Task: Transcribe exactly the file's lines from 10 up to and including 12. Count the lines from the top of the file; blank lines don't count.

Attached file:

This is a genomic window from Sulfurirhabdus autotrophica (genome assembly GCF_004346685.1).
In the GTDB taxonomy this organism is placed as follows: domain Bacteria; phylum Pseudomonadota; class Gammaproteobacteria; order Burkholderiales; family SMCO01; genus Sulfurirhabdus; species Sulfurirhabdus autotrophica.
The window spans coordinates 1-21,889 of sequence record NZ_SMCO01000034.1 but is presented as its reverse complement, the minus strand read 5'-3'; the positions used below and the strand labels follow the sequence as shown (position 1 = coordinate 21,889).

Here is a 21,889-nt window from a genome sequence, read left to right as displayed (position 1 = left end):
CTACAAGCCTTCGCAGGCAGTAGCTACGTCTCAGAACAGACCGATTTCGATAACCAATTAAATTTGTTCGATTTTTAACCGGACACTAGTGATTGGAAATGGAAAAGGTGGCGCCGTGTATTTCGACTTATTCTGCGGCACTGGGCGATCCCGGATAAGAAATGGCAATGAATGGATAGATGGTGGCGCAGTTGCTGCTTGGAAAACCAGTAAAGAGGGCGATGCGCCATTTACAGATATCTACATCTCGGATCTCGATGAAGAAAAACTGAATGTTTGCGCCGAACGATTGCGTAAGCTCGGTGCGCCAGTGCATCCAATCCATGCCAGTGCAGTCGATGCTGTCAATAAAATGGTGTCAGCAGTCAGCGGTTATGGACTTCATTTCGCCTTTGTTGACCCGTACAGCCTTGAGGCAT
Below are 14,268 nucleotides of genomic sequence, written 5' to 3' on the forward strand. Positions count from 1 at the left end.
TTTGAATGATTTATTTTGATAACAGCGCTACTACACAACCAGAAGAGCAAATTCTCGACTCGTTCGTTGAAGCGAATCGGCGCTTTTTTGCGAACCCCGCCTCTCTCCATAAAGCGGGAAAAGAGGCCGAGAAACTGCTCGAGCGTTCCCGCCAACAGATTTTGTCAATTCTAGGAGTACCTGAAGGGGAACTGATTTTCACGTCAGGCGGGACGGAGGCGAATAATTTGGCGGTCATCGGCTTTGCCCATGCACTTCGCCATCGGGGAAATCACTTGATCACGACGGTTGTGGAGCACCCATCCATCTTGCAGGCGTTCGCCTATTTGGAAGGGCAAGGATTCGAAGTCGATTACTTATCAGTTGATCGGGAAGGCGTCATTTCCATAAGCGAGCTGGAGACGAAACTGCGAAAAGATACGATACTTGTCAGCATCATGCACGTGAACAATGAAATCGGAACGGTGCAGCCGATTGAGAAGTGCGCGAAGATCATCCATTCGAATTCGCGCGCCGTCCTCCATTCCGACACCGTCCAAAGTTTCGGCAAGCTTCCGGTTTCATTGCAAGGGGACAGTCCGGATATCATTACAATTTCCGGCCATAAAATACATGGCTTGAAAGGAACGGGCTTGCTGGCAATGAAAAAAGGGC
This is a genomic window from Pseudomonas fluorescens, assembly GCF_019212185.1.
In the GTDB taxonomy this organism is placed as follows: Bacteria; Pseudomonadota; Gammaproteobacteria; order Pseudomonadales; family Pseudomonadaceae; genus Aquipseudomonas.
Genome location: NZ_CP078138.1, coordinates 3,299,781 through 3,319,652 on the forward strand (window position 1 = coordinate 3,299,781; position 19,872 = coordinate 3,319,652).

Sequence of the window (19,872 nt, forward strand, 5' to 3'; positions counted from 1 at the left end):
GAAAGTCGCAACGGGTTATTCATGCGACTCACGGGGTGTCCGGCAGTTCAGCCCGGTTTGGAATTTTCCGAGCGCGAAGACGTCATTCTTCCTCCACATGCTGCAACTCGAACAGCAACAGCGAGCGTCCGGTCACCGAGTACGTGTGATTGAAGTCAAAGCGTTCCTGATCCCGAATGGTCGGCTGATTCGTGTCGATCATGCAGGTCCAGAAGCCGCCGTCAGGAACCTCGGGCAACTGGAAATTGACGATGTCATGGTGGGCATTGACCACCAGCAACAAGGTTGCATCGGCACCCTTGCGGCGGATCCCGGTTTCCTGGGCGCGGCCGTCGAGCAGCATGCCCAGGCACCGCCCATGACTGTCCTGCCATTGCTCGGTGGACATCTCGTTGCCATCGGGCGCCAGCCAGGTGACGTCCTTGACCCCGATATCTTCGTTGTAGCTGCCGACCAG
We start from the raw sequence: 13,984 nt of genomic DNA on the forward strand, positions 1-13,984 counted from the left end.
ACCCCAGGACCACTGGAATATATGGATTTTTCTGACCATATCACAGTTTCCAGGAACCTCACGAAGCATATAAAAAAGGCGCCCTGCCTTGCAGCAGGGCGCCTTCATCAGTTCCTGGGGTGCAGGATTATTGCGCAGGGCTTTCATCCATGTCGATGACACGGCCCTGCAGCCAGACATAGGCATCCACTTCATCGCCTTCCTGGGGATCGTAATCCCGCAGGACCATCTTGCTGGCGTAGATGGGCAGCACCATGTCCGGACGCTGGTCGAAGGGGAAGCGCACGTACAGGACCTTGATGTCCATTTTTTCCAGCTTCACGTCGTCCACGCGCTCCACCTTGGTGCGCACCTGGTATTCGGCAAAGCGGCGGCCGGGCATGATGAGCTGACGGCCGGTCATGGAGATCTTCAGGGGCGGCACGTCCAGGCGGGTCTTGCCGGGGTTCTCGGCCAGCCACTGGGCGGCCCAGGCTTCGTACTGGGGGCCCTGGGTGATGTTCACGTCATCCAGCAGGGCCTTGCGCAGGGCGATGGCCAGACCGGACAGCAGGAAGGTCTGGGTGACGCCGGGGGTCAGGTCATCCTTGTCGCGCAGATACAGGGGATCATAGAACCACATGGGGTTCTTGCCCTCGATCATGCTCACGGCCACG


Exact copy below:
Genome location: NZ_CP078138.1, coordinates 3,299,781 through 3,319,652 on the forward strand (window position 1 = coordinate 3,299,781; position 19,872 = coordinate 3,319,652).

Sequence of the window (19,872 nt, forward strand, 5' to 3'; positions counted from 1 at the left end):
GAAAGTCGCAACGGGTTATTCATGCGACTCACGGGGTGTCCGGCAGTTCAGCCCGGTTTGGAATTTTCCGAGCGCGAAGACGTCATTCTTCCTCCACATGCTGCAACTCGAACAGCAACAGCGAGCGTCCGGTCACCGAGTACGTGTGATTGAAGTCAAAGCGTTCCTGATCCCGAATGGTCGGCTGATTCGTGTCGATCATGCAGGTCCAGAAGCCGCCGTCAGGAACCTCGGGCAACTGGAAATTGACGATGTCATGGTGGGCATTGACCACCAGCAACAAGGTTGCATCGGCACCCTTGCGGCGGATCCCGGTTTCCTGGGCGCGGCCGTCGAGCAGCATGCCCAGGCACCGCCCATGACTGTCCTGCCATTGCTCGGTGGACATCTCGTTGCCATCGGGCGCCAGCCAGGTGACGTCCTTGACCCCGATATCTTCGTTGTAGCTGCCGACCAG